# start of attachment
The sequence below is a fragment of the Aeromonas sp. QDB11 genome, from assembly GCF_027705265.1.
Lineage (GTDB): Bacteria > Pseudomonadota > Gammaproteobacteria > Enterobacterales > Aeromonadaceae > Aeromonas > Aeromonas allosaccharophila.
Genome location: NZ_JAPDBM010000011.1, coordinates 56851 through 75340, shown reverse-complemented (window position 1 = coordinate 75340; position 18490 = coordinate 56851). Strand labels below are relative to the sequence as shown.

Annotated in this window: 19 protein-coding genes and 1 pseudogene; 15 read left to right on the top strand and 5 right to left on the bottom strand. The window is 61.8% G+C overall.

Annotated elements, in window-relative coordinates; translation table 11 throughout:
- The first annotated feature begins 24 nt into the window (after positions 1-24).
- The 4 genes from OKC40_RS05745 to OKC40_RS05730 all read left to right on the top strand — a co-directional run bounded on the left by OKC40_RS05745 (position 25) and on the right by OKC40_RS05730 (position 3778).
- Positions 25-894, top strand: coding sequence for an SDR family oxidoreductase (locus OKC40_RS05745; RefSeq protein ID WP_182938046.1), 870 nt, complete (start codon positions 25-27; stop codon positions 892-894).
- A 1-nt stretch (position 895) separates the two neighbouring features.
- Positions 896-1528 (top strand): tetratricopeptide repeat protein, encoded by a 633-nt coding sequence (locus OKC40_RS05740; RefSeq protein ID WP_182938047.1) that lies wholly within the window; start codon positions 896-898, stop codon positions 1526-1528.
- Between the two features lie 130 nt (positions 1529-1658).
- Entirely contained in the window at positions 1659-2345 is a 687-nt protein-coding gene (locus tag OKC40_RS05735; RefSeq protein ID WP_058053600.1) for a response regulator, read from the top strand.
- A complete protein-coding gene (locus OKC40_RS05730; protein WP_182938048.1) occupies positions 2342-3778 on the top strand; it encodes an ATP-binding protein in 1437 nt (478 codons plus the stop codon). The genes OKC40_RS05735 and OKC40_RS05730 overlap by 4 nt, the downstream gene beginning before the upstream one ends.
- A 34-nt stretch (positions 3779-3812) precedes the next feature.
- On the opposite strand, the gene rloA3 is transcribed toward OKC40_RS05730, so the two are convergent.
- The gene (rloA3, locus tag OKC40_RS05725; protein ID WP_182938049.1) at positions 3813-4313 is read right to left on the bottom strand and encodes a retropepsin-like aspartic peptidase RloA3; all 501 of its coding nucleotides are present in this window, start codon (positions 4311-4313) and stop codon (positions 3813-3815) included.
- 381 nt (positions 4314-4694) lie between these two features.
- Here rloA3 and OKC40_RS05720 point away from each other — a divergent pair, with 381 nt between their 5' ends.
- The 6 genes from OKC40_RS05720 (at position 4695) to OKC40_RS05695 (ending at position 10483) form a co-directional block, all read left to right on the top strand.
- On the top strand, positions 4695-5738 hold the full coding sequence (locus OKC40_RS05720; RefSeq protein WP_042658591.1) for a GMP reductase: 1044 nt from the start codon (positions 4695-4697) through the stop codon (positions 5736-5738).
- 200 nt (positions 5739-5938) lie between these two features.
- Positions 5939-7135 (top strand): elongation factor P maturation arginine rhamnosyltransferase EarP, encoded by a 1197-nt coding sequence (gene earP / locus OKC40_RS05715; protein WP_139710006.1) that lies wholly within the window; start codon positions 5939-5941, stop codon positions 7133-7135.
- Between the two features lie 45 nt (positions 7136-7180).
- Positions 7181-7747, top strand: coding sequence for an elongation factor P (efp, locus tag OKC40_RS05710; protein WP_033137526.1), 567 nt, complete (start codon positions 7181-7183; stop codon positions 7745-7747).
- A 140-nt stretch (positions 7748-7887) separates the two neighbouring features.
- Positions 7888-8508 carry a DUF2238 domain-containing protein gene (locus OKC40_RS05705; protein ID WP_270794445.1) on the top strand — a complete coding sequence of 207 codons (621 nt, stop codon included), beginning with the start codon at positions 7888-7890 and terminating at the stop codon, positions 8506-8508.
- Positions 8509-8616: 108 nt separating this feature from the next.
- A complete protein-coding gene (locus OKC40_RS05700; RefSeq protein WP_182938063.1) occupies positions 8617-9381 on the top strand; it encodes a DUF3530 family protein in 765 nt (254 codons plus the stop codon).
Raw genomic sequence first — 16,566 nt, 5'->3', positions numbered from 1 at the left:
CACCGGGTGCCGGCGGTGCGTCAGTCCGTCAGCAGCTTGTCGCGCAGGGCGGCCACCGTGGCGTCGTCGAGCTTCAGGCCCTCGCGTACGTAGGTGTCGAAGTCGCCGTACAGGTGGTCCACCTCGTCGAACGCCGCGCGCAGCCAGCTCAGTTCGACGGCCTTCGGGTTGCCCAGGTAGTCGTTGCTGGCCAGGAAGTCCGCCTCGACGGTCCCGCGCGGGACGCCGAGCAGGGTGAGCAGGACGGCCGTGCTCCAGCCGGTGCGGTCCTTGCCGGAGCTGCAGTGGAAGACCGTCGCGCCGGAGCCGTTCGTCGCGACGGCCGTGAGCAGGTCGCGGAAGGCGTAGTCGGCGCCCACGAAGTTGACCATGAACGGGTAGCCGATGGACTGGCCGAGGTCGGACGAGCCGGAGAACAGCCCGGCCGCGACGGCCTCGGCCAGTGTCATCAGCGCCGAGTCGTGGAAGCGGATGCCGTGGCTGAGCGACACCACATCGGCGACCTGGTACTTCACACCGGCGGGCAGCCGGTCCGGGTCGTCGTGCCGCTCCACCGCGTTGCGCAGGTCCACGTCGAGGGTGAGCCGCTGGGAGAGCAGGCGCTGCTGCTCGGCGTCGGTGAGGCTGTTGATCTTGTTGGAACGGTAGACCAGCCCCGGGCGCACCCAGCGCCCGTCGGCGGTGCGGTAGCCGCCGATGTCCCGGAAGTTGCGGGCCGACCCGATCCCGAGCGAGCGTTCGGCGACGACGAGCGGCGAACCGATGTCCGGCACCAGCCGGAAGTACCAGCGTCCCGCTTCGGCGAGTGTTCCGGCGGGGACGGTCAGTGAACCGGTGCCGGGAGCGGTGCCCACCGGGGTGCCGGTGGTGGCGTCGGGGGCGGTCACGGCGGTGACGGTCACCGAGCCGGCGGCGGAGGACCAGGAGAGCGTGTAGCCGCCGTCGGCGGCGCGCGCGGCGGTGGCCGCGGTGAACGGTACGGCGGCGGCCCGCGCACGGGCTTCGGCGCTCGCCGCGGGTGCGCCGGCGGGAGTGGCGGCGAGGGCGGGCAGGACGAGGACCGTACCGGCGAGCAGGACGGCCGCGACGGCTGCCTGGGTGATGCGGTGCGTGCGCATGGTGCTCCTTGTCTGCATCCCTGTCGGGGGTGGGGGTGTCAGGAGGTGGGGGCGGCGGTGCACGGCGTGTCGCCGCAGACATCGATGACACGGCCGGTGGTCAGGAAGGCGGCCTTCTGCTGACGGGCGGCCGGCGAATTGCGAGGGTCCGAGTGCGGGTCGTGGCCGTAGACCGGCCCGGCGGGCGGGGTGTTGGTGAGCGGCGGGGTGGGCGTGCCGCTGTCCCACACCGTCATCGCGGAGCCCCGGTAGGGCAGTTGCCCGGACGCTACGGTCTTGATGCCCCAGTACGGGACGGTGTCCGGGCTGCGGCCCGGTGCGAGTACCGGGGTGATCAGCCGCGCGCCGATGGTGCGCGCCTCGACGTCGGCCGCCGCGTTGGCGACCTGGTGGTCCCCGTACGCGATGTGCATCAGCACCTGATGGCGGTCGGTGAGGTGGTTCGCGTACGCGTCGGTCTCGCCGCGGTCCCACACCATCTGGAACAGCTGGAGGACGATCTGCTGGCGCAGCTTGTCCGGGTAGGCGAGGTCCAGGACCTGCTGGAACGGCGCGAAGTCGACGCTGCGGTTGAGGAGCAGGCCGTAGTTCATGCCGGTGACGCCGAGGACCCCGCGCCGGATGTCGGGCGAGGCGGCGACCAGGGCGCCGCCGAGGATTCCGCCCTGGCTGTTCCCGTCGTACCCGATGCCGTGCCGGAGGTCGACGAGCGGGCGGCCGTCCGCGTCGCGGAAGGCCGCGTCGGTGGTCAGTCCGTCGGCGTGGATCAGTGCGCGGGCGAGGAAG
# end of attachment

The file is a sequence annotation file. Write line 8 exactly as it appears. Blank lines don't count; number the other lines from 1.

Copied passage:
- Positions 25-894, top strand: coding sequence for an SDR family oxidoreductase (locus OKC40_RS05745; RefSeq protein ID WP_182938046.1), 870 nt, complete (start codon positions 25-27; stop codon positions 892-894).